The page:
Happy Thanksgiving, may the turkey baha bon, and be leisurely digested.

Language is one of my favorite subjects and my friends know I always feel sorry for Papiamento, that has no curator, no Language-Czar to stir it in profound ways, balancing the street influence on the style of expression, with linguistic logic.

English has OED, the Oxford English Dictionary.

That authority rules supreme, and maintains an overview on the ever adapting vocabulary.

Yesterday, OED published its finding for 2020 and media across the world reported: Oxford English Dictionary couldn’t pick just one ‘Word of the Year,’ for 2020.

The language evolved and adapted so fast, they had to pick more than a dozen expressions. It was an unprecedented year, which is by the way one of the words OED flagged as unprecedented.   

Traditionally, Oxford Languages, the publisher of the Oxford English Dictionary, chooses what it considers the “word of the year,” a selection meant to “reflect the ethos, mood or preoccupations” of the past 12 months.

In 2019, it was “climate emergency.”

In 2018, it was “toxic.”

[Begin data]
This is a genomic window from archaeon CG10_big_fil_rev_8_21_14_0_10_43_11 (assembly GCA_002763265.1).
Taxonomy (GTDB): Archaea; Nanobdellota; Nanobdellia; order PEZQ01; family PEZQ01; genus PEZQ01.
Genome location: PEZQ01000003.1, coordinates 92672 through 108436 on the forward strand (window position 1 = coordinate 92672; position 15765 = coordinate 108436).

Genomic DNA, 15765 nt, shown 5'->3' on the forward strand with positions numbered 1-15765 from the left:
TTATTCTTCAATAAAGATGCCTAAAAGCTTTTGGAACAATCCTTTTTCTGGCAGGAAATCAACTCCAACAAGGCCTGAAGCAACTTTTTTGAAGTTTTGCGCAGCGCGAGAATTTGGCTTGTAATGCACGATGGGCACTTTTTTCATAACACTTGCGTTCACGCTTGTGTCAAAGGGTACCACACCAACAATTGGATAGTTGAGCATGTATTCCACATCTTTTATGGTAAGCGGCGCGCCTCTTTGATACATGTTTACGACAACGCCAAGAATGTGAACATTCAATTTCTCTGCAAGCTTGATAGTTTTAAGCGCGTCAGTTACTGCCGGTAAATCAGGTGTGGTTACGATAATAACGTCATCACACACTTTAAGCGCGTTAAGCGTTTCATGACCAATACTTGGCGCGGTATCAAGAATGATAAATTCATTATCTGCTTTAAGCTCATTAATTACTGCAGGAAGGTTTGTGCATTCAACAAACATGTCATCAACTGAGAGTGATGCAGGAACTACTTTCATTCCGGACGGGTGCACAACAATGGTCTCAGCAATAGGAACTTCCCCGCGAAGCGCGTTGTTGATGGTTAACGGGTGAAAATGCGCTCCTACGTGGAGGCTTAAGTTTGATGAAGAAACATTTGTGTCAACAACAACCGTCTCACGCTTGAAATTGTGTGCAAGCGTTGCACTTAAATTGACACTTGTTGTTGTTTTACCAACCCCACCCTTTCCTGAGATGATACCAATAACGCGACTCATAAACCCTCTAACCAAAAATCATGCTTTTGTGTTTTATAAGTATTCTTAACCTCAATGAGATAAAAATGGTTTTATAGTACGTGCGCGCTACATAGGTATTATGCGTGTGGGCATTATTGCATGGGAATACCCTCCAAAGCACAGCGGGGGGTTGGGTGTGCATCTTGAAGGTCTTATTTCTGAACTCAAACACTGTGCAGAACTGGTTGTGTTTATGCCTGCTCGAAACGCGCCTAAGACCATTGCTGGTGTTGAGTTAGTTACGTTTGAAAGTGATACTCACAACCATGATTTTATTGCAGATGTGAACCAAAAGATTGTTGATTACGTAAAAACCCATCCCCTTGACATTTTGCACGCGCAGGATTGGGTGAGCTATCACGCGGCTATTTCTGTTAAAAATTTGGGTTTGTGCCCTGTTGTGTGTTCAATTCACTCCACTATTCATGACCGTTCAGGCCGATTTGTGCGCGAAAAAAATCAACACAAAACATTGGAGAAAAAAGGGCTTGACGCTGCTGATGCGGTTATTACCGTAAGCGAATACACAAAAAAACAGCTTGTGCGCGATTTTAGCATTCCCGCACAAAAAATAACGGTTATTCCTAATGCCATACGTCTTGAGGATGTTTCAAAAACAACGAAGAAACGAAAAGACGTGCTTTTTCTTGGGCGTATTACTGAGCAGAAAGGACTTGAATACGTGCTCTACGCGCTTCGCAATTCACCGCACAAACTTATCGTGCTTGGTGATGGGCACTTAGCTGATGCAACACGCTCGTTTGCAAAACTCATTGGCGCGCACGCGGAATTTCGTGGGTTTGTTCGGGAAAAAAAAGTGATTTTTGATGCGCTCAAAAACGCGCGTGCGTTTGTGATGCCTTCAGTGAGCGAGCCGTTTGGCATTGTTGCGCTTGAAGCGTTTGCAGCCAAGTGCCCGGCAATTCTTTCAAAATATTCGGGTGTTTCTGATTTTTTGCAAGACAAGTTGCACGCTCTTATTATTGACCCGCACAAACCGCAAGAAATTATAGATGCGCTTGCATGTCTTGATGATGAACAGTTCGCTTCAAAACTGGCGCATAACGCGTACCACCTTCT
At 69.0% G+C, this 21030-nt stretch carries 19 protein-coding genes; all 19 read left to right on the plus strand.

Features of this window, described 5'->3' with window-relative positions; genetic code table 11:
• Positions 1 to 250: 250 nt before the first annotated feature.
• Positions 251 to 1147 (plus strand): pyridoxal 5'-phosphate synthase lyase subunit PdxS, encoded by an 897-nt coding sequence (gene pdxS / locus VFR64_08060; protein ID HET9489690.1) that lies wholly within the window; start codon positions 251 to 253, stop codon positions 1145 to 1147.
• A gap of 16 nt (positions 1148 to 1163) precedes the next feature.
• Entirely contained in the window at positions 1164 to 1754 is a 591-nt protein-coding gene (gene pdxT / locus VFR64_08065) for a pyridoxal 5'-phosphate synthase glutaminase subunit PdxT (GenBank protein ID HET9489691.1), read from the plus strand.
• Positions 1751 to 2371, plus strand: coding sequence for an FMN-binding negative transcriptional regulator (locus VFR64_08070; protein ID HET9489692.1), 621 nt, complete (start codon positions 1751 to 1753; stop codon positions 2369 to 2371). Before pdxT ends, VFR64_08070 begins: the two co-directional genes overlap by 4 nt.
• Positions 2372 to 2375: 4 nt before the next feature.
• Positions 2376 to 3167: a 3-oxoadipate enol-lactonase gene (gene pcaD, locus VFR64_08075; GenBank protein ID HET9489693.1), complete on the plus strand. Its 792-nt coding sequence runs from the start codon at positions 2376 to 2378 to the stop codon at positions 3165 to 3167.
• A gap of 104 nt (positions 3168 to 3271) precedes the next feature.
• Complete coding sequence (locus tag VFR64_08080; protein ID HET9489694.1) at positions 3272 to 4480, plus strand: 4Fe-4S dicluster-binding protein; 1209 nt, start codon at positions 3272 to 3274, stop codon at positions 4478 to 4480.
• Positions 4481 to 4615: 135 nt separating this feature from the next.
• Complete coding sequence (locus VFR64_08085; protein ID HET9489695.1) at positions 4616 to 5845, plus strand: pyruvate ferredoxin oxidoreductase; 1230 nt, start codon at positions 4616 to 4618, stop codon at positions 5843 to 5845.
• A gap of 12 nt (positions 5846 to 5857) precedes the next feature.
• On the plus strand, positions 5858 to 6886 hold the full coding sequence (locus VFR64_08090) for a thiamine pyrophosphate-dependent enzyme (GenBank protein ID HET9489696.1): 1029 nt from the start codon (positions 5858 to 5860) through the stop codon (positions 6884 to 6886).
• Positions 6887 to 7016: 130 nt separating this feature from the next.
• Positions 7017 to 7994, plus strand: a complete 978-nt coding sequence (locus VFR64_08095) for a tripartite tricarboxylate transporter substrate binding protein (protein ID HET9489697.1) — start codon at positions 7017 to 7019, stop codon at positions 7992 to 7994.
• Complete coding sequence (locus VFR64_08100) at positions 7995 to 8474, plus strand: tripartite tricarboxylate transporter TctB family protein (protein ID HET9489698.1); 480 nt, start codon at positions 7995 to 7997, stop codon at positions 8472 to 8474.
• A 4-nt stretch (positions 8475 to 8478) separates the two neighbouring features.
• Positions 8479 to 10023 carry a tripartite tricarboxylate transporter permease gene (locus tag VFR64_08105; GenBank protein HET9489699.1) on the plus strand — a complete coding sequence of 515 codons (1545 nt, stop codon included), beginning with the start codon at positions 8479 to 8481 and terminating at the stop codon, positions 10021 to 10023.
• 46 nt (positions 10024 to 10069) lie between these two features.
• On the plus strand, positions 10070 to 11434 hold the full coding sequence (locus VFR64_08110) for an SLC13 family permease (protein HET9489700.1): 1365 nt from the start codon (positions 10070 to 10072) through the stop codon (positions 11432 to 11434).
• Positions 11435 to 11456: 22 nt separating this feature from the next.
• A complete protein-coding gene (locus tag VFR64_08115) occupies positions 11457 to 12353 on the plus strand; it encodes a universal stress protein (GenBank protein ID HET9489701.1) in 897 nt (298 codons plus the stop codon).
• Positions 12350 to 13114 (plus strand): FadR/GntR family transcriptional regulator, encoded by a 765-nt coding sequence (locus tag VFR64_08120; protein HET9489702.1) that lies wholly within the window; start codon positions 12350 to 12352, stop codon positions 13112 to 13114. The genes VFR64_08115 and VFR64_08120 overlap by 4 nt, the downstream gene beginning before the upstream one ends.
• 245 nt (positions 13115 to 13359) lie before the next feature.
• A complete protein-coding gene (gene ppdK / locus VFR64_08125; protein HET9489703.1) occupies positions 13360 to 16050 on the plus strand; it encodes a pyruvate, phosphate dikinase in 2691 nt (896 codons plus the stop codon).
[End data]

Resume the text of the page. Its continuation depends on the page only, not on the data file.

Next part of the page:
In 2020:

Covid – A completely new word, first recorded on February 11th, 2020.

Bushfire – Inspired by the Australian fires in January

Acquittal – Made popular by President Trump’s impeachment trial that ended in February.

Lockdown, Social distancing, reopening, all Pandemic related terms that popped up in March, April, and May.

Black Lives Matter became the expression-of-the-hour in June

Cancel Culture, a form of criticism that withdraws support and ‘cancels a person, was widely discussed in the fall.

BIPOC – Black, Indigenous and Other People of Color, an acronym coined in 1796, made a comeback in September

Mail-in, since October, a word referring to the ballots that helped slide candidate Biden into the white house, in November.

Other words that made an appearance on the street and are now part of the dictionary: Moonshot – meaning ambitious or ground-breaking, net zero – referring to carbon neutral goals, and superspreader – referring perhaps to travel on Thanksgiving, and any agglomeration of individuals that is likely to help spread the virus.  

There are hundreds of words added to the dictionary each year, if you are interested in the list from Sept 2020, you will be surprised and entertained.


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November 26, 2020
Rona Coster